The 2020 Mac Mini Unleashed: Putting Apple Silicon M1 To The Testby Andrei Frumusanu on November 17, 2020 9:00 AM EST
SPEC2017 - Multi-Core Performance
While we knew that the Apple M1 would do extremely well in single-threaded performance, the design’s strengths are also in its power-efficiency which should directly translate to exceptionally good multi-threaded performance in power limited designs. We noted that although Apple doesn’t really publish any TDP figure, we estimate that the M1 here in the Mac mini behaves like a 20-24W TDP chip.
We’re including Intel’s newest Tiger Lake system with an i7-1185G7 at 28W, an AMD Ryzen 7 4800U at 15W, and a Ryzen 9 4900HS at 35W as comparison points. It’s to be noted that the actual power consumption of these devices should exceed that of their advertised TDPs, as it doesn’t account for DRAM or VRMs.
In SPECint2017 rate, the Apple M1 battles with AMD’s chipsets, with the results differing depending on the workload, sometimes winning, sometimes losing.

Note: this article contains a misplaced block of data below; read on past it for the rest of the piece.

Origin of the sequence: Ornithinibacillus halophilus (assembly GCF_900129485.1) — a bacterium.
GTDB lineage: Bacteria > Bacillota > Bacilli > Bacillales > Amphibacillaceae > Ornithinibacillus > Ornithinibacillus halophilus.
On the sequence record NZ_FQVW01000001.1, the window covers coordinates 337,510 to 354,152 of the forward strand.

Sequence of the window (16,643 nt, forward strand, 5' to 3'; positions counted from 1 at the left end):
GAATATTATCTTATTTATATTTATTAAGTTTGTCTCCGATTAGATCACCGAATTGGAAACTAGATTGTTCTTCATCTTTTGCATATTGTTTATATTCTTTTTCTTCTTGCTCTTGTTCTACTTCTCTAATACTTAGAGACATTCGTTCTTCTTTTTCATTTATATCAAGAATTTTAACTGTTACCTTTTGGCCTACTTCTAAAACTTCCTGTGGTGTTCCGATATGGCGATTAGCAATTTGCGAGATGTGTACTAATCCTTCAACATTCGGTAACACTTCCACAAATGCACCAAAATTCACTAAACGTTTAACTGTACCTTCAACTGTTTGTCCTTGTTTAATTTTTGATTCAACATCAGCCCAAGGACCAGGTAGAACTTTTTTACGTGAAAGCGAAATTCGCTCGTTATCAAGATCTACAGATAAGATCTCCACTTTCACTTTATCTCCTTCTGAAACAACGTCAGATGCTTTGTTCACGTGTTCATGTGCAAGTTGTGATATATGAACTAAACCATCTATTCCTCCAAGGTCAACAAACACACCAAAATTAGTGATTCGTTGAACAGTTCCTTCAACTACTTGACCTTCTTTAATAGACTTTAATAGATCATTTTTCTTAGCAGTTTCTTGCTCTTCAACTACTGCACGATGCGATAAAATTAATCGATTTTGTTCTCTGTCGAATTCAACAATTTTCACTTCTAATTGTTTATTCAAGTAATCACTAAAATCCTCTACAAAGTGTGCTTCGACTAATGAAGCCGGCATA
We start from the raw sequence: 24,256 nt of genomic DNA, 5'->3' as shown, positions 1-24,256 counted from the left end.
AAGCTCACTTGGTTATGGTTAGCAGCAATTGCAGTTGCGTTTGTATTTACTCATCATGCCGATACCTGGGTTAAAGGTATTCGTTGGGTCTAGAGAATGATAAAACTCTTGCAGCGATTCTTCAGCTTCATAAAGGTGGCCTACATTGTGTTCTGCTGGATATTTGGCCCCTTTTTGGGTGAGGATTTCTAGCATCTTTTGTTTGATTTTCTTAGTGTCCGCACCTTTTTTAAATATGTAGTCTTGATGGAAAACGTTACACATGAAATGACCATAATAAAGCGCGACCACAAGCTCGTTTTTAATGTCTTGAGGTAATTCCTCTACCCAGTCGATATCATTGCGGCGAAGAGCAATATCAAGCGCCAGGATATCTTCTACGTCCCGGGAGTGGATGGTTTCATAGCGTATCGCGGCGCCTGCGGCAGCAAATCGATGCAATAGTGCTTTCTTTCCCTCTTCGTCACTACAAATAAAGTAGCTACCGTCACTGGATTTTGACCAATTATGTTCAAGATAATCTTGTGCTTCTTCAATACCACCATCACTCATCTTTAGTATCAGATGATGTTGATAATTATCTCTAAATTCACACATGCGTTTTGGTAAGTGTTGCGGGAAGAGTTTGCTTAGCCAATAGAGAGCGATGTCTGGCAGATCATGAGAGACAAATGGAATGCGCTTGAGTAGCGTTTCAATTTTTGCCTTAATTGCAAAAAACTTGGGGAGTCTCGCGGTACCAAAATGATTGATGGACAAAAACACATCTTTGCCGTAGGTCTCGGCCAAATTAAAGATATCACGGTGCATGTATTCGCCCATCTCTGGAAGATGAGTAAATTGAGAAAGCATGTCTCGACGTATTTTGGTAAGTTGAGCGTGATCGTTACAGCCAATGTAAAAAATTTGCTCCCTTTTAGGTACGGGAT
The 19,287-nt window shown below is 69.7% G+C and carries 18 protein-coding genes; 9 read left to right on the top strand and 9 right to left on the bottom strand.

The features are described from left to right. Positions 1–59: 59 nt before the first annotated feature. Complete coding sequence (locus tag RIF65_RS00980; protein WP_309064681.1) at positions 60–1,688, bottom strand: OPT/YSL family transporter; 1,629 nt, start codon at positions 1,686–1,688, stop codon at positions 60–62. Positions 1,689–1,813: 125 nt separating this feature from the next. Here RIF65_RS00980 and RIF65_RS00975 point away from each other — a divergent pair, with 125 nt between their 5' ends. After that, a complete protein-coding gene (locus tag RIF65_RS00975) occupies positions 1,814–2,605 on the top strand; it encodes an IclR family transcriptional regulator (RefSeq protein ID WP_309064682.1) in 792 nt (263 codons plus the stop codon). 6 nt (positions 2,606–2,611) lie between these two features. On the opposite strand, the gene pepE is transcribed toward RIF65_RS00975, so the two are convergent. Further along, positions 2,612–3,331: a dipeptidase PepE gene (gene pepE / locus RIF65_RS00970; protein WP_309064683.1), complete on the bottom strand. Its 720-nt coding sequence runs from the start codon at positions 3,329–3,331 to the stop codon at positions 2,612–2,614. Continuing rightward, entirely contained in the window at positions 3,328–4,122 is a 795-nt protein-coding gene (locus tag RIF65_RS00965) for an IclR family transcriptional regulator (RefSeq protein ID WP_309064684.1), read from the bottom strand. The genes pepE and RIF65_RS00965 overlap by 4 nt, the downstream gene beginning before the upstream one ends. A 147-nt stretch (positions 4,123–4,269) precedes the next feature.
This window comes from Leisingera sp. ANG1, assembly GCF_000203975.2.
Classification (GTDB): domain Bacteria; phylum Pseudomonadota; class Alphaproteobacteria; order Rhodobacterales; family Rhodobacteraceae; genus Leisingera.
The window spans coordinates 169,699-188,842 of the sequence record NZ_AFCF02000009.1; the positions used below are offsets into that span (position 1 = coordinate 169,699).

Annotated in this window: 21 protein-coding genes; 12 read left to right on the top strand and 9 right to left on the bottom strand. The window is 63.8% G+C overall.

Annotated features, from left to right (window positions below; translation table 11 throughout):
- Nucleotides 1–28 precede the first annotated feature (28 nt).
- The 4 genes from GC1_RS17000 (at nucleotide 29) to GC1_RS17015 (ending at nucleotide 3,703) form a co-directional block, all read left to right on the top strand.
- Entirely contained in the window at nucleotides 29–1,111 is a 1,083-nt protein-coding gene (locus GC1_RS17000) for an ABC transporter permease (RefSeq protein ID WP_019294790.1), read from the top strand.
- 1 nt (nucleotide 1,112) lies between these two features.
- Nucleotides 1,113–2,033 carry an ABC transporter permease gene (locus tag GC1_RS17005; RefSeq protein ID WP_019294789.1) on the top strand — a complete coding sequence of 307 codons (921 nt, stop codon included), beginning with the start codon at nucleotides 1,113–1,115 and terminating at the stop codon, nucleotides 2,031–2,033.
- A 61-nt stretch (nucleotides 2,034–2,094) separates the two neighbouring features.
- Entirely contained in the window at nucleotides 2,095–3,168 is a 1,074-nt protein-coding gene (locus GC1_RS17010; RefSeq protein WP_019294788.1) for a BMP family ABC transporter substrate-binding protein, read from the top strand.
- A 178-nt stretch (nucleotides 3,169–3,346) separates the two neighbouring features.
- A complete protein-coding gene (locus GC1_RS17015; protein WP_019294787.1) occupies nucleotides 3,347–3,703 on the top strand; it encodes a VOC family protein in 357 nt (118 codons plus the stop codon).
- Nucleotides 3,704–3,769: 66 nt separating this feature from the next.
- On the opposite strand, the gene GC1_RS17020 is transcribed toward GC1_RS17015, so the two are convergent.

In the fp2017 rate results, we see similar results, with the Apple M1 battling it out with AMD’s higher-end laptop chip, able to beat the lower TDP part and clearly stay ahead of Intel’s design.
In the overall multi-core scores, the Apple M1 is extremely impressive. On integer workloads, it still seems that AMD’s more recent Renoir-based designs beat the M1 in performance, but only in the integer workloads and at a notably higher TDP and power consumption.
Apple’s lead against Intel’s Tiger Lake SoC at 28W here is indisputable, and shows the reason as to why Apple chose to abandon their long-term silicon partner of 15 years. The M1 not only beats the best Intel has to offer in this market-segment, but does so at less power.
I also included multi-threaded scores of the M1 when ignoring the 4 efficiency cores of the system. Here although it’s an “8-core” design, the heterogeneous nature of the CPUs means that performance is lop-sided towards the big cores. That doesn’t mean that the efficiency cores are absolutely weak: Using them still increases total throughput by 20-33%, depending on the workload, favouring compute-heavy tasks.
Overall, Apple doesn’t just deliver a viable silicon alternative to AMD and Intel, but actually something that’s well outperforms them both in absolute performance as well as power efficiency. Naturally, in higher power-level, higher-core count systems, the M1 can’t keep up to AMD and Intel designs, but that’s something Apple likely will want to address with subsequent designs in that category over the next 2 years.